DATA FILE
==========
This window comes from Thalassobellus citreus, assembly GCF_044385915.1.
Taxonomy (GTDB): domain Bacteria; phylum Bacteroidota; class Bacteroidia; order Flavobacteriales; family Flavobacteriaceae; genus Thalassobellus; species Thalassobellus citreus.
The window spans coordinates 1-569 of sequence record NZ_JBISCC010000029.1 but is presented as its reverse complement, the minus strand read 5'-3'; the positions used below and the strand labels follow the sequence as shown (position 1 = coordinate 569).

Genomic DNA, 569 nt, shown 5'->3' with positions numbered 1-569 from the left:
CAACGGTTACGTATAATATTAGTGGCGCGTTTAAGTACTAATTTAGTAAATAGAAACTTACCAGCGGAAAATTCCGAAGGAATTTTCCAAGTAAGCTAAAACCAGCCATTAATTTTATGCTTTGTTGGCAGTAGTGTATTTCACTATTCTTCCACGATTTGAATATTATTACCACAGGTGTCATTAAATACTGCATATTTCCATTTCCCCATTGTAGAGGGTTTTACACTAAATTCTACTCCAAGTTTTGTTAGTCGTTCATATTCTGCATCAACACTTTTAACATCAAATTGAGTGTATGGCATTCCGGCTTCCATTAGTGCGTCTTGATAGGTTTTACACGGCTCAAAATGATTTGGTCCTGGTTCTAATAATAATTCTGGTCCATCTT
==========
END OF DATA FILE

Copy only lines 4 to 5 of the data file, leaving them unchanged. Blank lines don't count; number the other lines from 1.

Genomic DNA, 569 nt, shown 5'->3' with positions numbered 1-569 from the left:
CAACGGTTACGTATAATATTAGTGGCGCGTTTAAGTACTAATTTAGTAAATAGAAACTTACCAGCGGAAAATTCCGAAGGAATTTTCCAAGTAAGCTAAAACCAGCCATTAATTTTATGCTTTGTTGGCAGTAGTGTATTTCACTATTCTTCCACGATTTGAATATTATTACCACAGGTGTCATTAAATACTGCATATTTCCATTTCCCCATTGTAGAGGGTTTTACACTAAATTCTACTCCAAGTTTTGTTAGTCGTTCATATTCTGCATCAACACTTTTAACATCAAATTGAGTGTATGGCATTCCGGCTTCCATTAGTGCGTCTTGATAGGTTTTACACGGCTCAAAATGATTTGGTCCTGGTTCTAATAATAATTCTGGTCCATCTT